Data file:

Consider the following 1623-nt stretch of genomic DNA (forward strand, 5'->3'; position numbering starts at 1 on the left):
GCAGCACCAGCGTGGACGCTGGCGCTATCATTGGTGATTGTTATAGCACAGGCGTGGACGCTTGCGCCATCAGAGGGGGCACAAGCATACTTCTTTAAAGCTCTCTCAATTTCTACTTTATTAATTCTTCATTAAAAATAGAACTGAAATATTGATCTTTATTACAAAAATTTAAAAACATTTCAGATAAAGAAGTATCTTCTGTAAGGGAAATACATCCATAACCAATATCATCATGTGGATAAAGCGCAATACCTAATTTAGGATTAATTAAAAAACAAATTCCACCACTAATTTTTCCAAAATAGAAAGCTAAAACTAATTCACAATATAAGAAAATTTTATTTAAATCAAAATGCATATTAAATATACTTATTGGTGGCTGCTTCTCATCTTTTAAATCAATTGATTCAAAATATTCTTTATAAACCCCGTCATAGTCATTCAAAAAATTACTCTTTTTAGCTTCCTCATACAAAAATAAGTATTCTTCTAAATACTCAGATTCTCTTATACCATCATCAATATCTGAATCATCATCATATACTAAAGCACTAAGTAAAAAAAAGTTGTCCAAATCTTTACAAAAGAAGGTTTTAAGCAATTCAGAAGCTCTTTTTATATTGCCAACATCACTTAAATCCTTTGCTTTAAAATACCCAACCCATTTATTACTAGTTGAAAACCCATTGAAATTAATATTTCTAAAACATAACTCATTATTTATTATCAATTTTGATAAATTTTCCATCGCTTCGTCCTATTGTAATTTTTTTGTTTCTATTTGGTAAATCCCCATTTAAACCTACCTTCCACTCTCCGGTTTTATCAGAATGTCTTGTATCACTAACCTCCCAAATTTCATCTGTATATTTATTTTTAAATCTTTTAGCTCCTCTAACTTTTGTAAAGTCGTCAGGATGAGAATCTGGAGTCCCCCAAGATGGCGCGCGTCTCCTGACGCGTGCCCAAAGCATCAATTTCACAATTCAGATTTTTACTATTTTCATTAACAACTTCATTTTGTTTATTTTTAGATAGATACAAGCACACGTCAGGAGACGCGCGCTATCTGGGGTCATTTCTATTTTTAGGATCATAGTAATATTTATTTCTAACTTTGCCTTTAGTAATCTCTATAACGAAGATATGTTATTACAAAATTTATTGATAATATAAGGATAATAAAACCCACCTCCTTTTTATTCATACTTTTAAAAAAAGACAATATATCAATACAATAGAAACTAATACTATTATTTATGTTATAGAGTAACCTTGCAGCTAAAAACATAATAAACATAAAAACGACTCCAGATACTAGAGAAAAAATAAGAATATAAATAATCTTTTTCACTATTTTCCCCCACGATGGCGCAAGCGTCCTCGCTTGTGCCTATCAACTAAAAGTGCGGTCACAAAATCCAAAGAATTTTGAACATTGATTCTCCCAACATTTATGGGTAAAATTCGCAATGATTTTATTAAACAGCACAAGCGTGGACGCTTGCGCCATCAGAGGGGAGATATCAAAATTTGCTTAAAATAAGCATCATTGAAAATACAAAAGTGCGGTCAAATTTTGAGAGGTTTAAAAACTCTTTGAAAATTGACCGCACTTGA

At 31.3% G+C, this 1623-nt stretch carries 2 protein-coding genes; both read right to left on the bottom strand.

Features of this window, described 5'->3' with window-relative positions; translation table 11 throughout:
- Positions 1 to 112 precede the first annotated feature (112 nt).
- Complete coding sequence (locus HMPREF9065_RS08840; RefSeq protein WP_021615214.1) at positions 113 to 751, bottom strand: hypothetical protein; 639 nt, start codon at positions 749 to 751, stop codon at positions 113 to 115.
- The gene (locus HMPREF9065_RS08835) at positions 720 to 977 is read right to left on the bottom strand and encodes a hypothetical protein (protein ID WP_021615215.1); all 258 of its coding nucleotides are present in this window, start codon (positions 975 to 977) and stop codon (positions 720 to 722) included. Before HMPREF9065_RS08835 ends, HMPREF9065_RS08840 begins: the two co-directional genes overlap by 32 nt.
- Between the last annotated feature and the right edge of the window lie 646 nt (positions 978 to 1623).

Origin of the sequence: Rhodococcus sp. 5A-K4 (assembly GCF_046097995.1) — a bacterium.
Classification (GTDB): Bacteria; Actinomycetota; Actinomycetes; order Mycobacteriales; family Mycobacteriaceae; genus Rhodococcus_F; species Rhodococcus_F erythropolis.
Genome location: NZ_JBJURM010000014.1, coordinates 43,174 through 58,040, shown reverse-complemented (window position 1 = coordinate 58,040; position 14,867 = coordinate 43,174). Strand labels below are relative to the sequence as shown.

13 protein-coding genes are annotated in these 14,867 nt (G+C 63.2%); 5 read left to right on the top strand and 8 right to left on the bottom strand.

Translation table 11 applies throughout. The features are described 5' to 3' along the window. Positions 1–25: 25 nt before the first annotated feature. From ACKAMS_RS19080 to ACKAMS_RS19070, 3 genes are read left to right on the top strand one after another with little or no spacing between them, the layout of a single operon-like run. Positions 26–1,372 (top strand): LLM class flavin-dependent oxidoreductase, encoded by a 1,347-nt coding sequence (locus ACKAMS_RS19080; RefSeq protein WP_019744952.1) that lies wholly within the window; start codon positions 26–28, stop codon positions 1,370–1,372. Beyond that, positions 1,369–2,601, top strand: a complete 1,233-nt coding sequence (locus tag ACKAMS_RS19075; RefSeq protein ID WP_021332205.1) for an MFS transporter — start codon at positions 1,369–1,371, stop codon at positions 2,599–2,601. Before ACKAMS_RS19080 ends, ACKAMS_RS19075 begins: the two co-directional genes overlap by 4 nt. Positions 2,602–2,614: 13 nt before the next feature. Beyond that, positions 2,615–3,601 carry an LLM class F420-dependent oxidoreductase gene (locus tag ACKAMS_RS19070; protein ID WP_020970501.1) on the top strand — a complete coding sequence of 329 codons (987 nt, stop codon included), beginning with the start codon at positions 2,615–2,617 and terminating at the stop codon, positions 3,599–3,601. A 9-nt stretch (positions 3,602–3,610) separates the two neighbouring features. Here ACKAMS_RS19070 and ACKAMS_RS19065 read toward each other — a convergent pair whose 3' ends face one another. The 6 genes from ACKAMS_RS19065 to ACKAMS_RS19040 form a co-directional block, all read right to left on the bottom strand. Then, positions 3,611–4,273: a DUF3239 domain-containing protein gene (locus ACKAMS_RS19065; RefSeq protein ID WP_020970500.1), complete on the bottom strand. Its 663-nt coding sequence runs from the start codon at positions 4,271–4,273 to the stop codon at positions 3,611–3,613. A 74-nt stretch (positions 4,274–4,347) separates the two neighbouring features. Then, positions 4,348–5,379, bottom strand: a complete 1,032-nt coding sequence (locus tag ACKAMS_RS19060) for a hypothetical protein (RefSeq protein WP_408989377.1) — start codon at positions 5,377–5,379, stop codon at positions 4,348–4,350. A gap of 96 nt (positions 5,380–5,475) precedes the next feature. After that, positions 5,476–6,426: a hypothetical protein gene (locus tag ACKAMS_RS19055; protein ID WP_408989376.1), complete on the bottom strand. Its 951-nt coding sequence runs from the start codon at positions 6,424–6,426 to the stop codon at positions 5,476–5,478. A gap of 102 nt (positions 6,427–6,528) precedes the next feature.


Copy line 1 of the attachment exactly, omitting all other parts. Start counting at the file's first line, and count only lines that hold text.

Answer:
Consider the following 1623-nt stretch of genomic DNA (forward strand, 5'->3'; position numbering starts at 1 on the left):